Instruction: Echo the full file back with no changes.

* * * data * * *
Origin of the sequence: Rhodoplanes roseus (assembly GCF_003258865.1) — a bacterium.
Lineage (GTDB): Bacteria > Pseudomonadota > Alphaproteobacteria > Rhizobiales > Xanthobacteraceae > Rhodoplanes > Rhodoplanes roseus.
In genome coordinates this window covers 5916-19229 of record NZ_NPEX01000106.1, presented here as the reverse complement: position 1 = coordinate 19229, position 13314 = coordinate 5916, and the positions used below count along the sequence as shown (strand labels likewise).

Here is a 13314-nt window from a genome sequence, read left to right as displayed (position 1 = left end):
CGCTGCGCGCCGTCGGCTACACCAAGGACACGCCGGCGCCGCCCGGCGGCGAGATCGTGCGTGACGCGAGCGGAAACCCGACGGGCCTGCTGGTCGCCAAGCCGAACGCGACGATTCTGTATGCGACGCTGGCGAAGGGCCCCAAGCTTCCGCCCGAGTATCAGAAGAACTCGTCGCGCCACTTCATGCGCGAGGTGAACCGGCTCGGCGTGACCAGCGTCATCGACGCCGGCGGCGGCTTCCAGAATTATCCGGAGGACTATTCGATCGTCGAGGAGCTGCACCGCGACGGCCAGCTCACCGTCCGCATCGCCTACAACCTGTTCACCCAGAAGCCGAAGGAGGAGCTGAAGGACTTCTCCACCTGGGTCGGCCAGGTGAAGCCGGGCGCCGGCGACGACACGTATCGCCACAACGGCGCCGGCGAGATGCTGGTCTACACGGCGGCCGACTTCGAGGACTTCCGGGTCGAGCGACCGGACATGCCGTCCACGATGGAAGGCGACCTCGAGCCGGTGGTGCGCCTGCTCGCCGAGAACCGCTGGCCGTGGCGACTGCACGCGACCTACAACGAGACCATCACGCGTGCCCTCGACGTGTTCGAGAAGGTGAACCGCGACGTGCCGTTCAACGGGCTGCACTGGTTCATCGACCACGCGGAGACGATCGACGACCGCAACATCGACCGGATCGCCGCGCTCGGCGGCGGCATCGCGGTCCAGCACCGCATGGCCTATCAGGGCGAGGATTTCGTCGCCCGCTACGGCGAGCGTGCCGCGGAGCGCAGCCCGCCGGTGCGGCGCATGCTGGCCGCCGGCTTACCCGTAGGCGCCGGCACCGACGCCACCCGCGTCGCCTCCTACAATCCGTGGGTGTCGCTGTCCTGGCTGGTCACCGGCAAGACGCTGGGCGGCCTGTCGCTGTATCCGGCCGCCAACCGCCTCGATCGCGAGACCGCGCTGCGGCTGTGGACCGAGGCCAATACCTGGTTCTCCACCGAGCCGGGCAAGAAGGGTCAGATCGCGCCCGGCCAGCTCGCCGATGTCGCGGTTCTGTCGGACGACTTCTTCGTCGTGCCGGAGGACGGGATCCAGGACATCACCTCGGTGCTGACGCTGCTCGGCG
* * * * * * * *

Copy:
Origin of the sequence: Rhodoplanes roseus (assembly GCF_003258865.1) — a bacterium.
Lineage (GTDB): Bacteria > Pseudomonadota > Alphaproteobacteria > Rhizobiales > Xanthobacteraceae > Rhodoplanes > Rhodoplanes roseus.
In genome coordinates this window covers 5916-19229 of record NZ_NPEX01000106.1, presented here as the reverse complement: position 1 = coordinate 19229, position 13314 = coordinate 5916, and the positions used below count along the sequence as shown (strand labels likewise).

Here is a 13314-nt window from a genome sequence, read left to right as displayed (position 1 = left end):
CGCTGCGCGCCGTCGGCTACACCAAGGACACGCCGGCGCCGCCCGGCGGCGAGATCGTGCGTGACGCGAGCGGAAACCCGACGGGCCTGCTGGTCGCCAAGCCGAACGCGACGATTCTGTATGCGACGCTGGCGAAGGGCCCCAAGCTTCCGCCCGAGTATCAGAAGAACTCGTCGCGCCACTTCATGCGCGAGGTGAACCGGCTCGGCGTGACCAGCGTCATCGACGCCGGCGGCGGCTTCCAGAATTATCCGGAGGACTATTCGATCGTCGAGGAGCTGCACCGCGACGGCCAGCTCACCGTCCGCATCGCCTACAACCTGTTCACCCAGAAGCCGAAGGAGGAGCTGAAGGACTTCTCCACCTGGGTCGGCCAGGTGAAGCCGGGCGCCGGCGACGACACGTATCGCCACAACGGCGCCGGCGAGATGCTGGTCTACACGGCGGCCGACTTCGAGGACTTCCGGGTCGAGCGACCGGACATGCCGTCCACGATGGAAGGCGACCTCGAGCCGGTGGTGCGCCTGCTCGCCGAGAACCGCTGGCCGTGGCGACTGCACGCGACCTACAACGAGACCATCACGCGTGCCCTCGACGTGTTCGAGAAGGTGAACCGCGACGTGCCGTTCAACGGGCTGCACTGGTTCATCGACCACGCGGAGACGATCGACGACCGCAACATCGACCGGATCGCCGCGCTCGGCGGCGGCATCGCGGTCCAGCACCGCATGGCCTATCAGGGCGAGGATTTCGTCGCCCGCTACGGCGAGCGTGCCGCGGAGCGCAGCCCGCCGGTGCGGCGCATGCTGGCCGCCGGCTTACCCGTAGGCGCCGGCACCGACGCCACCCGCGTCGCCTCCTACAATCCGTGGGTGTCGCTGTCCTGGCTGGTCACCGGCAAGACGCTGGGCGGCCTGTCGCTGTATCCGGCCGCCAACCGCCTCGATCGCGAGACCGCGCTGCGGCTGTGGACCGAGGCCAATACCTGGTTCTCCACCGAGCCGGGCAAGAAGGGTCAGATCGCGCCCGGCCAGCTCGCCGATGTCGCGGTTCTGTCGGACGACTTCTTCGTCGTGCCGGAGGACGGGATCCAGGACATCACCTCGGTGCTGACGCTGCTCGGCG